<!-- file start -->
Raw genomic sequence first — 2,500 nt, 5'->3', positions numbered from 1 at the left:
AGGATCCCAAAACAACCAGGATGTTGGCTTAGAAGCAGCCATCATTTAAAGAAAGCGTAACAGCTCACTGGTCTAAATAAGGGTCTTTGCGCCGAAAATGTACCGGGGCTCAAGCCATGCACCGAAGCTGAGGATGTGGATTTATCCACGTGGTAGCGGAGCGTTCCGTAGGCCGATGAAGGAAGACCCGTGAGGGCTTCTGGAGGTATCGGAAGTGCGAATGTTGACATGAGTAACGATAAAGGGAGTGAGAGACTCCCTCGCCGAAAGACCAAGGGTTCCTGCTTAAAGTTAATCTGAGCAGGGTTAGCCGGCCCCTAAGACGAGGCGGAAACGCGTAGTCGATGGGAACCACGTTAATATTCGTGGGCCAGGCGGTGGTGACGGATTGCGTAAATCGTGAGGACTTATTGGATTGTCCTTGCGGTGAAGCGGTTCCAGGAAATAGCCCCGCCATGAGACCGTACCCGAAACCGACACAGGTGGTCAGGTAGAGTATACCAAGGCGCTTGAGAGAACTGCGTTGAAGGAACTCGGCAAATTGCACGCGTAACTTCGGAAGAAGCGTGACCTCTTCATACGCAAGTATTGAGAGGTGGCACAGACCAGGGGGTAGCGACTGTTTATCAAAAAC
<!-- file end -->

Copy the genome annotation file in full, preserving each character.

Raw genomic sequence first — 2,500 nt, 5'->3', positions numbered from 1 at the left:
AGGATCCCAAAACAACCAGGATGTTGGCTTAGAAGCAGCCATCATTTAAAGAAAGCGTAACAGCTCACTGGTCTAAATAAGGGTCTTTGCGCCGAAAATGTACCGGGGCTCAAGCCATGCACCGAAGCTGAGGATGTGGATTTATCCACGTGGTAGCGGAGCGTTCCGTAGGCCGATGAAGGAAGACCCGTGAGGGCTTCTGGAGGTATCGGAAGTGCGAATGTTGACATGAGTAACGATAAAGGGAGTGAGAGACTCCCTCGCCGAAAGACCAAGGGTTCCTGCTTAAAGTTAATCTGAGCAGGGTTAGCCGGCCCCTAAGACGAGGCGGAAACGCGTAGTCGATGGGAACCACGTTAATATTCGTGGGCCAGGCGGTGGTGACGGATTGCGTAAATCGTGAGGACTTATTGGATTGTCCTTGCGGTGAAGCGGTTCCAGGAAATAGCCCCGCCATGAGACCGTACCCGAAACCGACACAGGTGGTCAGGTAGAGTATACCAAGGCGCTTGAGAGAACTGCGTTGAAGGAACTCGGCAAATTGCACGCGTAACTTCGGAAGAAGCGTGACCTCTTCATACGCAAGTATTGAGAGGTGGCACAGACCAGGGGGTAGCGACTGTTTATCAAAAAC